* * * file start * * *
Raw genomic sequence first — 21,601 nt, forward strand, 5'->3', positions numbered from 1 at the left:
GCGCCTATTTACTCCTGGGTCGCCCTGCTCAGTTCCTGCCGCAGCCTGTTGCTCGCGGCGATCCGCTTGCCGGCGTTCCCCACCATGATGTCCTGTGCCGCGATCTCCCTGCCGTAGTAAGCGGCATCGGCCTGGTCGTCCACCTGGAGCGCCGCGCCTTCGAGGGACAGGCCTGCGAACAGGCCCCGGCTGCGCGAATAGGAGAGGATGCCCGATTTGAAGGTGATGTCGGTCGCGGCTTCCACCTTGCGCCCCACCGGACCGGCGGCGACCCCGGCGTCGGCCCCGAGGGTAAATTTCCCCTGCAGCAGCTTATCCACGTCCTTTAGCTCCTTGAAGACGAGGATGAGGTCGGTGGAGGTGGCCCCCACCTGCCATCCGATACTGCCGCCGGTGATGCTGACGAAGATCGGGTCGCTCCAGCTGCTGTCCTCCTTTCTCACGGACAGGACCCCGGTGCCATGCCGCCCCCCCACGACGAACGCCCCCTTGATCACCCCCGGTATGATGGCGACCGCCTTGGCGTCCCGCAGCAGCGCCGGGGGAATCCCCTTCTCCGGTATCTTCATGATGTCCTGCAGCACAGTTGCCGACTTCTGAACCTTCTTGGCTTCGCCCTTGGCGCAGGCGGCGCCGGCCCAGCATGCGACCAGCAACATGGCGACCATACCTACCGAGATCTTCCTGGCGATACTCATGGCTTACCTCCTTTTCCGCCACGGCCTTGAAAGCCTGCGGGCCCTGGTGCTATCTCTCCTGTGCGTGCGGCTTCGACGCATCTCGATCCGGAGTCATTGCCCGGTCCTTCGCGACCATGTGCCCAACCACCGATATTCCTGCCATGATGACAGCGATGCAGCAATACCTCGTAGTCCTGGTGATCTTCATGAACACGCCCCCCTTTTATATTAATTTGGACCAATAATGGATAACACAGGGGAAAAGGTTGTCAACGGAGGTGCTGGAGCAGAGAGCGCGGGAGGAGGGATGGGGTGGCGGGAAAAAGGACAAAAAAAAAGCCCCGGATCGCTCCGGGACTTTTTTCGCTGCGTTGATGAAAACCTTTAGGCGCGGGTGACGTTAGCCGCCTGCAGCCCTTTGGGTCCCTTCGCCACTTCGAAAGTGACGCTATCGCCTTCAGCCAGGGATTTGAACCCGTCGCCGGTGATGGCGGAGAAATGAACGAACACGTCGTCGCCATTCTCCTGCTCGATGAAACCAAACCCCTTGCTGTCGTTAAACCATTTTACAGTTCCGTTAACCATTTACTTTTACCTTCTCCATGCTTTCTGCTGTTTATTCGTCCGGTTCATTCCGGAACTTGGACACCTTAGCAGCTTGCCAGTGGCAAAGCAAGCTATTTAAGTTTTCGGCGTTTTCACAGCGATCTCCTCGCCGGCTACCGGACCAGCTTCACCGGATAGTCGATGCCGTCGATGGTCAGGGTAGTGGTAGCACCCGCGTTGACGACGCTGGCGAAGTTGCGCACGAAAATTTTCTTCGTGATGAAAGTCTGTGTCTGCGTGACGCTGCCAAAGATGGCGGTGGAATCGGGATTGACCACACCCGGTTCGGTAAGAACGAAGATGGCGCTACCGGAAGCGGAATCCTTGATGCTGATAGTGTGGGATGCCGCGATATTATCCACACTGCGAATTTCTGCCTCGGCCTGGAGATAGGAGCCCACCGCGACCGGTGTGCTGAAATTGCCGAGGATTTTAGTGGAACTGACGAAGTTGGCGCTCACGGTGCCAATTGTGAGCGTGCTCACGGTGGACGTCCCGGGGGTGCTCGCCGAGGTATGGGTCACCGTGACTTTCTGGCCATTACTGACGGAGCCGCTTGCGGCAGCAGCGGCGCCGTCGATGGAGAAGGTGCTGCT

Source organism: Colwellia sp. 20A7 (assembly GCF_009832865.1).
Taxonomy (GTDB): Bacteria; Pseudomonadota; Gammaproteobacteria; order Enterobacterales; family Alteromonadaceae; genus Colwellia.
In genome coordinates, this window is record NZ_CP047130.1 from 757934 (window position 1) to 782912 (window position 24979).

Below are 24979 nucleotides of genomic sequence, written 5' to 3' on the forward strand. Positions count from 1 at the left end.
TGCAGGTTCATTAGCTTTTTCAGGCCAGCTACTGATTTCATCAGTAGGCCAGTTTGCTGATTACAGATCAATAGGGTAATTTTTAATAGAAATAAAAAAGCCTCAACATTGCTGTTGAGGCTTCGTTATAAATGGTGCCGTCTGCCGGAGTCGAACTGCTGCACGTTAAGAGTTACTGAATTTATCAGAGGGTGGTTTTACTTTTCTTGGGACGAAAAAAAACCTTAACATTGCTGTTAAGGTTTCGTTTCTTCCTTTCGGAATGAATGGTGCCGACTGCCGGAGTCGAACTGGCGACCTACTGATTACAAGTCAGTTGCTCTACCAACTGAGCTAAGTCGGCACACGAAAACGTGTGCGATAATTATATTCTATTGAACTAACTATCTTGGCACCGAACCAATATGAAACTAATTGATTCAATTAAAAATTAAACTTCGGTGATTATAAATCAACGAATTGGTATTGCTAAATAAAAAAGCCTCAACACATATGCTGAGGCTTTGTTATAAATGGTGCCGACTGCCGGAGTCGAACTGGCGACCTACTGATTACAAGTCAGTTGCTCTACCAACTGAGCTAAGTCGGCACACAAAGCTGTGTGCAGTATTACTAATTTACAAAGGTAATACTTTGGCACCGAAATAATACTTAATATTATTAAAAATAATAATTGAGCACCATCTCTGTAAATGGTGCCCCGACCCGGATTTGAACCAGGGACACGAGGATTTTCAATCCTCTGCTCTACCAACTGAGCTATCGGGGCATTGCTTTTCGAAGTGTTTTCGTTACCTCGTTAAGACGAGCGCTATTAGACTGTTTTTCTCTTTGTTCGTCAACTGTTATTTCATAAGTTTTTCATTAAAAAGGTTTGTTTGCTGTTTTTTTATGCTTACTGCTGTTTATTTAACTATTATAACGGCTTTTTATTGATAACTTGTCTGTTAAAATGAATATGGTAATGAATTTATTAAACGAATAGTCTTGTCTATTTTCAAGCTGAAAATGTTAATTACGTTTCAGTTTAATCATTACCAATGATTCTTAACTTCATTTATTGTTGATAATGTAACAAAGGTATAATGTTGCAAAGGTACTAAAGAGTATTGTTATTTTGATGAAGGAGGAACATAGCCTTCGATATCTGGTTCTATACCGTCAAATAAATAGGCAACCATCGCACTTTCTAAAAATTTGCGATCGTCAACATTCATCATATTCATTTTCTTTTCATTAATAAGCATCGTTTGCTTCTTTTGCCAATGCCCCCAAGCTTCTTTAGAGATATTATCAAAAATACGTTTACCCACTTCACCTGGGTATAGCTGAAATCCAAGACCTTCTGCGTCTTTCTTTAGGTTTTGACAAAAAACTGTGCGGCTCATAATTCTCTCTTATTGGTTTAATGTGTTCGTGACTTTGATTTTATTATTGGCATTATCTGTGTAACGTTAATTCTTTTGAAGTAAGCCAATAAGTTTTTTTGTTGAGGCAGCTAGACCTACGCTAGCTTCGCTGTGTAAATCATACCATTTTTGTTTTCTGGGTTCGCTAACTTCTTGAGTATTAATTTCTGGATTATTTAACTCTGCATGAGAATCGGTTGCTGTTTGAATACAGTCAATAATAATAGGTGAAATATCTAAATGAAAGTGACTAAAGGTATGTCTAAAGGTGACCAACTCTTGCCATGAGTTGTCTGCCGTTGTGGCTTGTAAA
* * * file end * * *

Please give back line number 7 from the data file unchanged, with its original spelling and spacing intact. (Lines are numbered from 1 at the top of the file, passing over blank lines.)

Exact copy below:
TGCAGGTTCATTAGCTTTTTCAGGCCAGCTACTGATTTCATCAGTAGGCCAGTTTGCTGATTACAGATCAATAGGGTAATTTTTAATAGAAATAAAAAAGCCTCAACATTGCTGTTGAGGCTTCGTTATAAATGGTGCCGTCTGCCGGAGTCGAACTGCTGCACGTTAAGAGTTACTGAATTTATCAGAGGGTGGTTTTACTTTTCTTGGGACGAAAAAAAACCTTAACATTGCTGTTAAGGTTTCGTTTCTTCCTTTCGGAATGAATGGTGCCGACTGCCGGAGTCGAACTGGCGACCTACTGATTACAAGTCAGTTGCTCTACCAACTGAGCTAAGTCGGCACACGAAAACGTGTGCGATAATTATATTCTATTGAACTAACTATCTTGGCACCGAACCAATATGAAACTAATTGATTCAATTAAAAATTAAACTTCGGTGATTATAAATCAACGAATTGGTATTGCTAAATAAAAAAGCCTCAACACATATGCTGAGGCTTTGTTATAAATGGTGCCGACTGCCGGAGTCGAACTGGCGACCTACTGATTACAAGTCAGTTGCTCTACCAACTGAGCTAAGTCGGCACACAAAGCTGTGTGCAGTATTACTAATTTACAAAGGTAATACTTTGGCACCGAAATAATACTTAATATTATTAAAAATAATAATTGAGCACCATCTCTGTAAATGGTGCCCCGACCCGGATTTGAACCAGGGACACGAGGATTTTCAATCCTCTGCTCTACCAACTGAGCTATCGGGGCATTGCTTTTCGAAGTGTTTTCGTTACCTCGTTAAGACGAGCGCTATTAGACTGTTTTTCTCTTTGTTCGTCAACTGTTATTTCATAAGTTTTTCATTAAAAAGGTTTGTTTGCTGTTTTTTTATGCTTACTGCTGTTTATTTAACTATTATAACGGCTTTTTATTGATAACTTGTCTGTTAAAATGAATATGGTAATGAATTTATTAAACGAATAGTCTTGTCTATTTTCAAGCTGAAAATGTTAATTACGTTTCAGTTTAATCATTACCAATGATTCTTAACTTCATTTATTGTTGATAATGTAACAAAGGTATAATGTTGCAAAGGTACTAAAGAGTATTGTTATTTTGATGAAGGAGGAACATAGCCTTCGATATCTGGTTCTATACCGTCAAATAAATAGGCAACCATCGCACTTTCTAAAAATTTGCGATCGTCAACATTCATCATATTCATTTTCTTTTCATTAATAAGCATCGTTTGCTTCTTTTGCCAATGCCCCCAAGCTTCTTTAGAGATATTATCAAAAATACGTTTACCCACTTCACCTGGGTATAGCTGAAATCCAAGACCTTCTGCGTCTTTCTTTAGGTTTTGACAAAAAACTGTGCGGCTCATAATTCTCTCTTATTGGTTTAATGTGTTCGTGACTTTGATTTTATTATTGGCATTATCTGTGTAACGTTAATTCTTTTGAAGTAAGCCAATAAGTTTTTTTGTTGAGGCAGCTAGACCTACGCTAGCTTCGCTGTGTAAATCATACCATTTTTGTTTTCTGGGTTCGCTAACTTCTTGAGTATTAATTTCTGGATTATTTAACTCTGCATGAGAATCGGTTGCTGTTTGAATACAGTCAATAATAATAGGTGAAATATCTAAATGAAAGTGACTAAAGGTATGTCTAAAGGTGACCAACTCTTGCCATGAGTTGTCTGCCGTTGTGGCTTGTAAA